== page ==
The violence in Syria shows no sign of abating. It is claimed around 500 people have been killed since the uprising against President al-Assad began in the middle of March.
Human rights campaigners say there has been more shelling by army tanks in Syria’s third largest city of Homs.
“Homs is shaking with the sound of explosions from tank shelling and heavy machineguns in the Bab Amro neighbourhood,” said Najati Tayara.
Tayara said a Syrian Christian was killed by sniper fire to his head in the nearby Inshaat district, adding that the authorities were trying to raise sectarian tensions to undermine pro-democracy demonstrations.
He said Maher Naqour was shot as he was standing in front of his house in an area where snipers had been deployed on rooftops as part of a military sweep.
There was no immediate comment from the Syrian authorities, which has banned most international media from Syria.
But there is little sign that al-Assad’s government is loosening its grip on power.
A cousin of the president said the Assad family was not going to capitulate. “We will sit here. We call it a fight until the end… They should know when we suffer, we will not suffer alone,” Rami Makhlouf told the New York Times.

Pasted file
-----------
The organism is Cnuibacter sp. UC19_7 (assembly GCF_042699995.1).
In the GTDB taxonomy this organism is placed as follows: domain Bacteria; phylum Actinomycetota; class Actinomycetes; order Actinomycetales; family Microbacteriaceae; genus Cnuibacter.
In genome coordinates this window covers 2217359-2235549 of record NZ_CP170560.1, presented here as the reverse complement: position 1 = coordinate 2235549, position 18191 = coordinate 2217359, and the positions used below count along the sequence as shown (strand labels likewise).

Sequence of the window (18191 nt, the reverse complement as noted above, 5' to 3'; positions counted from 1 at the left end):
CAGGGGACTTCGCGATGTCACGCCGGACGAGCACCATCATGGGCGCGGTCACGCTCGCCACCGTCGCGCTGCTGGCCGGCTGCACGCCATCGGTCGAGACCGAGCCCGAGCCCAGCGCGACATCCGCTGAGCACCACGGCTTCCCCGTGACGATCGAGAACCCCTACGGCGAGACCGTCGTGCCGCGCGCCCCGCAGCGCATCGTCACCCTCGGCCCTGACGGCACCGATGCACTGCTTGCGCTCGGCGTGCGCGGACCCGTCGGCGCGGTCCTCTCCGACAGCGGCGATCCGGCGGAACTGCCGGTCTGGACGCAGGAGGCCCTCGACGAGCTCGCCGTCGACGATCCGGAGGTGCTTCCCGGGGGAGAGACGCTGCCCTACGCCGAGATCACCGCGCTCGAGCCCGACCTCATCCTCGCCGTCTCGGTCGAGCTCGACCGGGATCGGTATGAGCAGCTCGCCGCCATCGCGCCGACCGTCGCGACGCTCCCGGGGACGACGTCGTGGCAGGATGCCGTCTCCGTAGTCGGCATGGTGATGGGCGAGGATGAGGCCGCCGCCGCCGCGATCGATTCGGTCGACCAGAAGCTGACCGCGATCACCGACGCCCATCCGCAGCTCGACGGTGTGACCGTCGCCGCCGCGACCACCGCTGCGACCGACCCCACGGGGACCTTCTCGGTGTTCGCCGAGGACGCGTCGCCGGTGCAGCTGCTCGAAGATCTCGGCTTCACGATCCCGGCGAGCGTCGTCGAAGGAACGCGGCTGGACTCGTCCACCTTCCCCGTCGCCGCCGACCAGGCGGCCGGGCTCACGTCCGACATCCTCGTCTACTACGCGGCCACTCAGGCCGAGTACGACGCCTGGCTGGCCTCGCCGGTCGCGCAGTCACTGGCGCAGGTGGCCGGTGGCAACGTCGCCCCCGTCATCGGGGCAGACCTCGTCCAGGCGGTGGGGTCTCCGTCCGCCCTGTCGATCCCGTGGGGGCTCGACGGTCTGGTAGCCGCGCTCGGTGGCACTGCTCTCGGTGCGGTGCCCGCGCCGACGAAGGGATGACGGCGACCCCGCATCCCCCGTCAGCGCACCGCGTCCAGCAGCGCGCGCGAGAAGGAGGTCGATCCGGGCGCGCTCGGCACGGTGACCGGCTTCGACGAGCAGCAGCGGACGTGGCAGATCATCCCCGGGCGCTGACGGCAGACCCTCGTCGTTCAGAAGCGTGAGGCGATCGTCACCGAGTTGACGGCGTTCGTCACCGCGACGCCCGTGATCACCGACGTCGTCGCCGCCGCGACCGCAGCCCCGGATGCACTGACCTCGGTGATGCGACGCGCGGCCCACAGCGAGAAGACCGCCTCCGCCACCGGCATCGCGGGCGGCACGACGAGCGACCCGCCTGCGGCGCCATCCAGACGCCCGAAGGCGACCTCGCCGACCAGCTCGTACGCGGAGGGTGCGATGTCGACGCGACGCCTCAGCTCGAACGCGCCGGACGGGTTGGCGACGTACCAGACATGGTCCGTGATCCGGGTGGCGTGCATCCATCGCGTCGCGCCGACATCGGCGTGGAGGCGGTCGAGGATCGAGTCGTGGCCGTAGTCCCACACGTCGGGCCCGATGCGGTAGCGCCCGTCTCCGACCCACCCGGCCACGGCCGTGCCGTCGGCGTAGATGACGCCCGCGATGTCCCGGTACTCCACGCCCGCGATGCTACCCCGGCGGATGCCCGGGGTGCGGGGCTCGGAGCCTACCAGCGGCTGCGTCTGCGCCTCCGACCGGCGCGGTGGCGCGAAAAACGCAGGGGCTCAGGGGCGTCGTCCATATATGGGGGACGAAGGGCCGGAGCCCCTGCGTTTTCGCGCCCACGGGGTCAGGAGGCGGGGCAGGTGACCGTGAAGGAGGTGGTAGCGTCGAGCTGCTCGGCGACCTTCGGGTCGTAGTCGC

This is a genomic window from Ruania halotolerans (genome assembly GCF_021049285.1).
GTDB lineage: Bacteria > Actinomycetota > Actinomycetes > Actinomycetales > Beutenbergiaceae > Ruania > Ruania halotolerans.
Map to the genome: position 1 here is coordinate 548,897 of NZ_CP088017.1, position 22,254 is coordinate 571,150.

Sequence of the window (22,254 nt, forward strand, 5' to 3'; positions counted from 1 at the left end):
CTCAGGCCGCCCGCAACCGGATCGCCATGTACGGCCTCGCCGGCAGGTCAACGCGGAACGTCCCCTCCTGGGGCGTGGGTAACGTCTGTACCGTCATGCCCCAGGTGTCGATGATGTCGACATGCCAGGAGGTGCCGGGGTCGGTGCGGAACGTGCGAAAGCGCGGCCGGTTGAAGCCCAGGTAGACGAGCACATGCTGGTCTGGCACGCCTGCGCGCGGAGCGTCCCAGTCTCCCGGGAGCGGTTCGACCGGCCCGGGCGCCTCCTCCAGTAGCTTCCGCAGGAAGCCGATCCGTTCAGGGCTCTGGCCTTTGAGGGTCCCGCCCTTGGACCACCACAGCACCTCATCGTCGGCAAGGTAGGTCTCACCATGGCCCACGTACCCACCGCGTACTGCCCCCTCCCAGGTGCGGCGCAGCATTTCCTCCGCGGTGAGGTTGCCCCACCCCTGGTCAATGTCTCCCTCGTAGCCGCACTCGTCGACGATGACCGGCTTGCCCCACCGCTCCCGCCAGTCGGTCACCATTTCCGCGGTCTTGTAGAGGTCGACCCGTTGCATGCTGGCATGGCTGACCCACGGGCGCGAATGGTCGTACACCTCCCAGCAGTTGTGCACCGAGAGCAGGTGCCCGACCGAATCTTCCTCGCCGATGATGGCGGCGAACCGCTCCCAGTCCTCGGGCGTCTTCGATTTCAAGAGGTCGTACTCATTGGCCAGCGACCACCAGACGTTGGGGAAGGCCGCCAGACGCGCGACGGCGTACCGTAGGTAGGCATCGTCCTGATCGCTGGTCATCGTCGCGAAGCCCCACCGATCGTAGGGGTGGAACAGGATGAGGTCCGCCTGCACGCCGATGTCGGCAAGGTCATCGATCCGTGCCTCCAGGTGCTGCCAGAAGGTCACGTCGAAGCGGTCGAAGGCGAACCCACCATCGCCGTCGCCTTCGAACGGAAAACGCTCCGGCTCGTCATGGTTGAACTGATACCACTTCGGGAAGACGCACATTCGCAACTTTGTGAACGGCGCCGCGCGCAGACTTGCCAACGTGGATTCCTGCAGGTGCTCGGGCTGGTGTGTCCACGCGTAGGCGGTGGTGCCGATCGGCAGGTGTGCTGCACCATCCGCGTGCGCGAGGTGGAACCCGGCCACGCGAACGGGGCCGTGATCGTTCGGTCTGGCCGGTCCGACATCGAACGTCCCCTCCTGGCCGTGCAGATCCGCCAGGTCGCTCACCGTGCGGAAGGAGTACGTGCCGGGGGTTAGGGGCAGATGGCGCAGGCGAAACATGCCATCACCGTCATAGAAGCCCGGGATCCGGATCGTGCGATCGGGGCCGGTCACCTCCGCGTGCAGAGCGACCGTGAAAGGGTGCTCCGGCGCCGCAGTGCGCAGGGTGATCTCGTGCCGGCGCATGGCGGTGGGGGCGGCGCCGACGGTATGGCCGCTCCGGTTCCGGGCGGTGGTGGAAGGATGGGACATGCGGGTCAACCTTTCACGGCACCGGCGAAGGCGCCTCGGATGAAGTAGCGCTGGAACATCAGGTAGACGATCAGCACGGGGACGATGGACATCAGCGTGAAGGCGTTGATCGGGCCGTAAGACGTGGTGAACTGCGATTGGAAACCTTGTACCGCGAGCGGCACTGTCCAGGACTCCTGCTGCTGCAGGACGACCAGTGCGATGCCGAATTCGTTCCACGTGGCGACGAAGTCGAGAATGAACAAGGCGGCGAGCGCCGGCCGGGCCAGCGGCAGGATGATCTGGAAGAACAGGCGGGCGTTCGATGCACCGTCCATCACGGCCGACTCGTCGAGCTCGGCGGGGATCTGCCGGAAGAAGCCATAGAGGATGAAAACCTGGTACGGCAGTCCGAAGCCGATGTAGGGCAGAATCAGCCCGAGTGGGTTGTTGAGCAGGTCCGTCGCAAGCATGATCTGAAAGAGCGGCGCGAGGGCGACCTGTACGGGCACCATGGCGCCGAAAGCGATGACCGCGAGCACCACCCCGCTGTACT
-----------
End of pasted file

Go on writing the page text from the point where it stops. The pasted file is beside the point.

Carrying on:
The start of the Syrian violence
It all began when a group of school children got their hands on some spray cans and splashed anti-regime slogans on walls.
They were inspired by the "Arab Spring" as broadcast on pan-Arab news channels and the internet.
Makhlouf, a tycoon in his early 40s who owns several monopolies, and his brother, a secret police chief, have been under specific US sanctions since 2007 for corruption.
Demonstrators have shouted the name of Makhlouf as a symbol of graft in a country that has been facing severe water shortages and unemployment ranging from government estimates of 10 per cent to independent estimates of 25 per cent.
Makhlouf maintains he is a businessman whose companies provide jobs for thousands of Syrians.